4. Here are a few pictures that I forgot to include earlier. One is of a few amphora that were found in the terrace houses. It shows how they were buried to keep the wine in them cool. The other is of some ancient graffiti in the terrace houses. I am baffled why someone who had beautiful paintings done on the wall would allow people to scratch things into it, but the graffiti is thought to be from the same time as the paintings and not modern.
Now for a little bit about Turkey as a country. Here is a link to a site with a map of Turkey and pictures of different areas. It is a huge country. Here is a map from the Perry-Castaneda Map Collection at the University of Texas.
You can see from the red line that we have only seen a very small part of the west of the country. Turkey is a country that is really between the Arabic east and the West. On the far east border is Iraq which we have been hearing a lot about in the United States. Turkey is trying to become part of the European Union which is a group of countries that has decided to use a common currency (the Euro) and also has many other economic and political agreements.
There are many Turks who would like to be more like the west and there are many who feel this is not good and want to be more like the Arabic east. Some feel the connection with the European Union would be a good thing and others feel like it is denying a big part of important national identity.
There is one statue that I saw that described one view of Turkish identity in an interesting way. It has many statements on it like “I am for an Independent Turkey”, “I am a Secularist.”, “I am enemy of fanatics, thieves, opportunists and exploiters”, and “I am a follower of Ataturk”.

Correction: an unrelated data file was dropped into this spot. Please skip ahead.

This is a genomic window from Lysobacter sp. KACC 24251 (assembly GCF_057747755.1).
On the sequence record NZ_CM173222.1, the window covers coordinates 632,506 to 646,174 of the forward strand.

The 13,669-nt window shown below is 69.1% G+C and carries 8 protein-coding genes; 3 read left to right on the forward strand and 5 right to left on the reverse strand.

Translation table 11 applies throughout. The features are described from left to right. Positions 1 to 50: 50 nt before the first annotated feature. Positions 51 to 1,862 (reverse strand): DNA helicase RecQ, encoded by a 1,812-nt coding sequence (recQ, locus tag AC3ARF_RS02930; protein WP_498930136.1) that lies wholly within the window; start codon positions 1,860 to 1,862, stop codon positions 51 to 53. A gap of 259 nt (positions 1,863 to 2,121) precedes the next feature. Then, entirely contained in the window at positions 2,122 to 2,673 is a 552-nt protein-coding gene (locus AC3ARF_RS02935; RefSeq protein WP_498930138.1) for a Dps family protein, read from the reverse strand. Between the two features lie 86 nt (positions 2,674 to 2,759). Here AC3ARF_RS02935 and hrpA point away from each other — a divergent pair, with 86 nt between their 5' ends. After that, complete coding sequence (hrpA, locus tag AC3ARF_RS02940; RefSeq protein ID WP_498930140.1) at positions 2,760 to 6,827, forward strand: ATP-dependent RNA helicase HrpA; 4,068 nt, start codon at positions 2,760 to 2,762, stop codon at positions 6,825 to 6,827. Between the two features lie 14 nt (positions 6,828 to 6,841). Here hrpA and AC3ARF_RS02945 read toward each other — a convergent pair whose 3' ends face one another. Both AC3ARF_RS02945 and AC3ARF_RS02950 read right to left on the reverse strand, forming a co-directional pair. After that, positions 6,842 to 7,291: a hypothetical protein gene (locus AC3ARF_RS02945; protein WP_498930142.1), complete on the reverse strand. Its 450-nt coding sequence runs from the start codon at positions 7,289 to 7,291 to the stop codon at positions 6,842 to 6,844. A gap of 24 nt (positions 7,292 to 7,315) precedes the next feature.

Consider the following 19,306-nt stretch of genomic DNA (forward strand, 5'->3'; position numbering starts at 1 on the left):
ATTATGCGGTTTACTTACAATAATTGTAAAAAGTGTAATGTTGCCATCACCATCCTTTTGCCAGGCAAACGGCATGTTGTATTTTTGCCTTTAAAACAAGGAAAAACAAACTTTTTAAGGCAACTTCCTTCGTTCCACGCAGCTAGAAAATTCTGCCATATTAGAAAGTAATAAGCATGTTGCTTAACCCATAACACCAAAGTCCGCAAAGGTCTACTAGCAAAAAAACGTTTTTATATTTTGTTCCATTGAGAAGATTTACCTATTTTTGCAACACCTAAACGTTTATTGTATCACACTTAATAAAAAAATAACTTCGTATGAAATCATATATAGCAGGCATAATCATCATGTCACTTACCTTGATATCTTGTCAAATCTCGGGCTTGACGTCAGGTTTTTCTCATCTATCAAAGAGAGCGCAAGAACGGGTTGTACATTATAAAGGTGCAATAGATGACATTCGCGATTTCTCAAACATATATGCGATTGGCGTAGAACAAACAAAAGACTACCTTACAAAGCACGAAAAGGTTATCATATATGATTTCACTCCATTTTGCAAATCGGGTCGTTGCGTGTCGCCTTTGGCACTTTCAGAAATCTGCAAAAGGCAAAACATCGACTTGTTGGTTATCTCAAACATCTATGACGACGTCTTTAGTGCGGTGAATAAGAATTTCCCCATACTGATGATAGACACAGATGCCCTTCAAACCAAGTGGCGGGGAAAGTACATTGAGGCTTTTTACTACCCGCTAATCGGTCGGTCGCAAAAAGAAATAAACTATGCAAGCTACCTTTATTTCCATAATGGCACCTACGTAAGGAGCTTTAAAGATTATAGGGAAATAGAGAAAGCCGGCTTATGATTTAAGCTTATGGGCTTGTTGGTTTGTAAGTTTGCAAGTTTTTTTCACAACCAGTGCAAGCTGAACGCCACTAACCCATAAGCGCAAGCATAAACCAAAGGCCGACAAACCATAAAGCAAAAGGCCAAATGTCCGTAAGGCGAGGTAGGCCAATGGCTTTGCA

Ataturk is a very important figure in Turkish history. He is sort of like our George Washington. Everyone knows who he is and there are pictures and statued of him everywhere. He lived in the early 20th century and brought Turkey from the time of royal dynasties to the modern age. He wanted Turkey to be a bridge between the West and the East. You see statues and pictures of him everywhere.
I am including a timeline again because I find myself getting confused about the order that thing happened and then it is hard for me to make sense of anything. I have added Arsinoe and Celsus and also the Artemis Temple. I hope that it is helpful.
Today I visited one of the seven wonders of the ancient world. You can read more about them at Wikipedia The one I visited today was the Artemis temple in Ephesus. Artemis was Greek goddess of the hunt. The Romans had a similar goddess that they called Diana.
Look at these two pictures. They are both statues of Artemis. The one on the right is the Ephesian Artemis. People think that maybe the Ephesians combined the traits of an earlier local goddess to Artemis to create this different looking goddess. This represenation of Artemis is known as the Ephesian Artemis and was recognized by people all over the ancient world. The one on the left is the way that the Greek Artemis was shown. It is the more familiar image of Artemis.
Here are pictures of the temple. If you come to Ephesus today you will see the temple looking like the picture on your left. The picture on your right is a model of the temple that you can see in the museum. It shows what the temple looked like in the Hellenistic and Roman periods. It stood for several centuries. The temple is built in a place where the water table is low and so now it is like a pond. You can see ducks, storks and a lot of turtles here.
This is the place where Arsinoe tried to hide, but in the end was killed. Here is a picture of the octagonal tomb they found and a diagram of what they whole thing looked like.
You can also look at another of the seven wonders in my earlier blog. [link to other blog entry] It is a huge statue of Zeus found in Olympia where the Olympic games were first held.
I haven’t written much about the huge archaeological site here at Ephesus, or about the museum. There is just so much to see it is hard to know where to start. If you do come here it is worth paying extra to see the terrace houses. There is a lot preserved to give you an idea of at least how rich people lived in ancient times. The rest of the site is HUGE also and full of interesting buildings and fountains. There is just SO much to see.